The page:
Hotspot 2.0 has established the foundation for interoperability where small cell technology with multi-protocol antennas can be used to create an integrated network offering. Users with mobile devices equipped to support the standards, which now include the latest Samsung and Apple devices and likely will soon include most other brands, no longer have to worry about passwords, authentication processes and SSIDs (service set identifiers). If they are authorized to access a given hotspot, they are automatically connected.
But coordination of such multi-protocol access points as a managed network across entire metro regions requires sophisticated operations systems that can optimize performance on behalf of all participants. While individual vendors are offering such capabilities with end-to-end small-cell infrastructures, there’s no standard as yet to enable coordination of operations across multiple vendor end points.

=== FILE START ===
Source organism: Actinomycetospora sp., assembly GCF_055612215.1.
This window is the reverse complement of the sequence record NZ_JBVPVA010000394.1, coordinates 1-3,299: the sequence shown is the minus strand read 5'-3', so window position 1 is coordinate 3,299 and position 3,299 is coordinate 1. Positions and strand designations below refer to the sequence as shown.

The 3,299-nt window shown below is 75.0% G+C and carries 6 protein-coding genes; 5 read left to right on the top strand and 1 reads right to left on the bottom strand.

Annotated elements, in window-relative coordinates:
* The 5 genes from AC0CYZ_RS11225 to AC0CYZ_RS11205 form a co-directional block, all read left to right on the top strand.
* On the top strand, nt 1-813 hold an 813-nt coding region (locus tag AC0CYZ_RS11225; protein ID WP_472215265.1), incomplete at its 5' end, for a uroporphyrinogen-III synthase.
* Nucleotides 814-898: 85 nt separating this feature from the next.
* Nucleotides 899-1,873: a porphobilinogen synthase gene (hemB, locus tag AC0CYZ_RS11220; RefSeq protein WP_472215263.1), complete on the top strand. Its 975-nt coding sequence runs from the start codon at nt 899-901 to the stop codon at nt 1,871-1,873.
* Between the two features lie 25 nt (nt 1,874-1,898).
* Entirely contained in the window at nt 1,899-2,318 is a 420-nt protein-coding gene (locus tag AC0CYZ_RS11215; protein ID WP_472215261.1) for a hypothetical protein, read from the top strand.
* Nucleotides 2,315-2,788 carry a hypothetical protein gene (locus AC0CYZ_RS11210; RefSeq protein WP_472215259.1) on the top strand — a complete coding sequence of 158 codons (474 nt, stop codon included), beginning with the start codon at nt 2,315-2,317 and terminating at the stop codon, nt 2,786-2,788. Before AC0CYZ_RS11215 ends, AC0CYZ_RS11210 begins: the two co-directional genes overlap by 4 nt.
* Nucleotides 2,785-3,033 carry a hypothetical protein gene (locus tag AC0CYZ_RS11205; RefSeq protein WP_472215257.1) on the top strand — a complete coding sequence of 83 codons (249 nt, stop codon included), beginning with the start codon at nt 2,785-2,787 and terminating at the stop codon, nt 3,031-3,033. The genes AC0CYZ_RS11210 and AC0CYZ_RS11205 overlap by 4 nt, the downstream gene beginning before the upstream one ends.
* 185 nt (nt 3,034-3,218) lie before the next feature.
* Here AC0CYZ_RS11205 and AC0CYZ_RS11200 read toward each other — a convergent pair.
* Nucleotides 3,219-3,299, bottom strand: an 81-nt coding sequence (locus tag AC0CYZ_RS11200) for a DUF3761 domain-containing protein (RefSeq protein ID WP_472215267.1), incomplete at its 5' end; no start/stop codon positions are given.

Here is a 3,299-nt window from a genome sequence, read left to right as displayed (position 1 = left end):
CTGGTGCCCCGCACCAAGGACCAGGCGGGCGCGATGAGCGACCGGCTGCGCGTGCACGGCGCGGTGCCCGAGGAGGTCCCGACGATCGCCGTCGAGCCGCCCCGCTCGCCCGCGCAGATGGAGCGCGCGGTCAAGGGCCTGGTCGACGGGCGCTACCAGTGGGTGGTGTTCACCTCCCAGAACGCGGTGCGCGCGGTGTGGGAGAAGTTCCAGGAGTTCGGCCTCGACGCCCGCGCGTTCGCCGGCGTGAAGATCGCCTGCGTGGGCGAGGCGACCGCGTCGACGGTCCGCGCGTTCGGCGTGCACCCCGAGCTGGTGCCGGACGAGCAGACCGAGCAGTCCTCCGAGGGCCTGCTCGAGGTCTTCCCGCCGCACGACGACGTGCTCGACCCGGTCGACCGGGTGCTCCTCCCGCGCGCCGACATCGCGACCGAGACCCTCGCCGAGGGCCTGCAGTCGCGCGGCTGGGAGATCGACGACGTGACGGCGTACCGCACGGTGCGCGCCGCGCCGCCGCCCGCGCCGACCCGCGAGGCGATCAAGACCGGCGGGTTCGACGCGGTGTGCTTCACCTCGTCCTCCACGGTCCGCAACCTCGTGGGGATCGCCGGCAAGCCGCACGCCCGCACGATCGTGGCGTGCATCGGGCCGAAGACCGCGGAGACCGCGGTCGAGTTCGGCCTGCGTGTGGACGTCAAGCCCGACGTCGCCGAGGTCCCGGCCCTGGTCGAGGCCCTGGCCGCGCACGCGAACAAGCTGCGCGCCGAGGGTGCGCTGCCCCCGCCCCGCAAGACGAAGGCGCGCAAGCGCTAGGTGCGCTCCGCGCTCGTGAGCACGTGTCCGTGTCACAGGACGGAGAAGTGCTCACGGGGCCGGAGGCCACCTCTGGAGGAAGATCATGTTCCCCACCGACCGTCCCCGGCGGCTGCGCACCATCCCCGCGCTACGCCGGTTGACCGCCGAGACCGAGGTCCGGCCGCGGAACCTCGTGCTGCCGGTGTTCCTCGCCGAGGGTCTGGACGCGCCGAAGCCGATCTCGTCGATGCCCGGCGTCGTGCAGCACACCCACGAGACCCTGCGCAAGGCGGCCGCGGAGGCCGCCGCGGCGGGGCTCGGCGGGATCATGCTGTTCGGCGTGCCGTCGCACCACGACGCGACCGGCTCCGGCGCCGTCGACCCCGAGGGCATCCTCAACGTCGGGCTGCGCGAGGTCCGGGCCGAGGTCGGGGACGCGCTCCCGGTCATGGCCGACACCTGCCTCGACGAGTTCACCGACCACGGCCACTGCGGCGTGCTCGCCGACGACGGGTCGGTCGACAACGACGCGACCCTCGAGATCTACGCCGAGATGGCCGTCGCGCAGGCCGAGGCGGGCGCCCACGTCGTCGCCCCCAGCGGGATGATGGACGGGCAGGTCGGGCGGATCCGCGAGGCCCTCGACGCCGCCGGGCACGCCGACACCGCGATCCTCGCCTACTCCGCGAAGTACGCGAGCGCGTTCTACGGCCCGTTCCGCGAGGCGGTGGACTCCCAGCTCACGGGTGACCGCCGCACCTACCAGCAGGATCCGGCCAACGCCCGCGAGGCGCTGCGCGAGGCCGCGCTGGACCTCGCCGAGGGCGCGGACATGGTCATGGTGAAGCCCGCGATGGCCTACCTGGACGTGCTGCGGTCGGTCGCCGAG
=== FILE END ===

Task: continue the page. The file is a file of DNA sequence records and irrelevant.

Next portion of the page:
It remains to be seen how such issues will be addressed. CableLabs’ goal is to contribute to ongoing standards-building efforts in bodies like the Wireless Broadband Alliance and the mobile industry’s 3GPP to ensure the cable industry’s needs are taken into account while working internally to create specifications for cable industry requirements that aren’t necessarily part of those pan-industry efforts. “We have a set of projects, looking both in the home and outside the home, where we’re trying to look at the roadblocks and knock them down for our industry for these kinds of dense small-cell environments,” Lookabaugh said.
Given that’s now the agenda on the technology front, cable strategists can begin to shape business models that will exploit the power of an integrated, pervasively deployed small-cell Wi-Fi network in ways that go beyond simply selling backhaul capacity to carriers. One line of attack for cable is the idea of implementing nomadic data support with local Wi-Fi coverage, which would allow cable MVNO (mobile virtual network operator) subscribers to stay on the cable Wi-Fi network for data usage locally while moving to the MVNO partner’s cellular network when they travel outside the footprint.